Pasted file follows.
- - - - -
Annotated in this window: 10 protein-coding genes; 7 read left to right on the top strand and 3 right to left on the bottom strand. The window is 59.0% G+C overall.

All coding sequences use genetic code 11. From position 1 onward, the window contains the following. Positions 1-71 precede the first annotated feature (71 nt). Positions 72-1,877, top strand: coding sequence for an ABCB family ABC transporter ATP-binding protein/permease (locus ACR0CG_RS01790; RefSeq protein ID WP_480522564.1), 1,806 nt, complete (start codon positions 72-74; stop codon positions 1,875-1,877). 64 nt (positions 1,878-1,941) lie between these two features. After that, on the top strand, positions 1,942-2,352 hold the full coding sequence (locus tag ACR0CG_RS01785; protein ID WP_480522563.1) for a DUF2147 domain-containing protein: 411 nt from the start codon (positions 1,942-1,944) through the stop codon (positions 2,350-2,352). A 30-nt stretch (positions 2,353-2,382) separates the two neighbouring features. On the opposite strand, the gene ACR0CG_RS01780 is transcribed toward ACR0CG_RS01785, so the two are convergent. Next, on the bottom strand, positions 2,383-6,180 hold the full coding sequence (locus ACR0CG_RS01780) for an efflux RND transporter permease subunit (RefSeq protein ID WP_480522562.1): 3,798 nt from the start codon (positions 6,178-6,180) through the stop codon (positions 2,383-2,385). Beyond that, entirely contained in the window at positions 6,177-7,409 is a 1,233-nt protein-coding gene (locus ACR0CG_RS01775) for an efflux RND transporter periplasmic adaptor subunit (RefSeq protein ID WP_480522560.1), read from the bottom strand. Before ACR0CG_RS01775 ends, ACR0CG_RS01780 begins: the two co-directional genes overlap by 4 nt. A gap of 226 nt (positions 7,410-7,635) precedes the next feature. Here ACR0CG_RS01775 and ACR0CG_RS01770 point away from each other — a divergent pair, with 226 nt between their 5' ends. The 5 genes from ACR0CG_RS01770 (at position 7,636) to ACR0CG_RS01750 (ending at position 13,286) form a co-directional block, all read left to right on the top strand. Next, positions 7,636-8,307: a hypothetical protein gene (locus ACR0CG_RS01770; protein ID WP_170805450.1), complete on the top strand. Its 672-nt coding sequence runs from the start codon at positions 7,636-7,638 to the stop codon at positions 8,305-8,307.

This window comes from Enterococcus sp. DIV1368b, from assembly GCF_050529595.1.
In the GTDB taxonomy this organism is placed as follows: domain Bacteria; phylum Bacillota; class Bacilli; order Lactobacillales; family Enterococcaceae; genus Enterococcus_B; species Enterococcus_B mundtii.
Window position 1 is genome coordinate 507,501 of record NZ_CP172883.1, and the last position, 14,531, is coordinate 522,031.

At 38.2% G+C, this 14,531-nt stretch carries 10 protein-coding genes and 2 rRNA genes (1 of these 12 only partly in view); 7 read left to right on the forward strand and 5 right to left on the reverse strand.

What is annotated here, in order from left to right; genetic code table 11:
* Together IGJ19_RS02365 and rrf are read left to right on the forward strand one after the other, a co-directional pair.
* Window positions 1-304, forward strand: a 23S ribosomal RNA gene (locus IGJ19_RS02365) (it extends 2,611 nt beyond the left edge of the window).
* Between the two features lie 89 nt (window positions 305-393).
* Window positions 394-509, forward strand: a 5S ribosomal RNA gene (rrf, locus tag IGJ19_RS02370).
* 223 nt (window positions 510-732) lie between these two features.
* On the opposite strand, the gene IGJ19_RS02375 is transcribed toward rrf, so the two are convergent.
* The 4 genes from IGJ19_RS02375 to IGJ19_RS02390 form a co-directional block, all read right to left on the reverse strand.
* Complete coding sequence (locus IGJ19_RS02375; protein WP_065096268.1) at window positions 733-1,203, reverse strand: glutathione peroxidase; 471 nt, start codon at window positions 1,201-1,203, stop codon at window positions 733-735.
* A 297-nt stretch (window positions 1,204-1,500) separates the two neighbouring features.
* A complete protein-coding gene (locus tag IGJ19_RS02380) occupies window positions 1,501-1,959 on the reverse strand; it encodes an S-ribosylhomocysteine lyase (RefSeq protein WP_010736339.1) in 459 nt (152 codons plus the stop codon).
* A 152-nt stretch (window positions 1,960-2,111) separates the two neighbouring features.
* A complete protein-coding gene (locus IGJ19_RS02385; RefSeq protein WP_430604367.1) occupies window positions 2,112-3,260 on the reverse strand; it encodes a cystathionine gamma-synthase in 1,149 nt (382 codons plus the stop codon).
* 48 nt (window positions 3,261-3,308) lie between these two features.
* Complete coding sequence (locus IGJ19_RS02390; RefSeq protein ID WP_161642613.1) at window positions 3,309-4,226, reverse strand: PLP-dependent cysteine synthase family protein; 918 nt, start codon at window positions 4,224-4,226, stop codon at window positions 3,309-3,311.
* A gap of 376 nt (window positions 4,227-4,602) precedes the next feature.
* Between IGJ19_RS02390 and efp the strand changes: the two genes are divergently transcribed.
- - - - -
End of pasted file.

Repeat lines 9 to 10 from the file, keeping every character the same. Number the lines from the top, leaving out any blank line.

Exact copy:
* Window positions 1-304, forward strand: a 23S ribosomal RNA gene (locus IGJ19_RS02365) (it extends 2,611 nt beyond the left edge of the window).
* Between the two features lie 89 nt (window positions 305-393).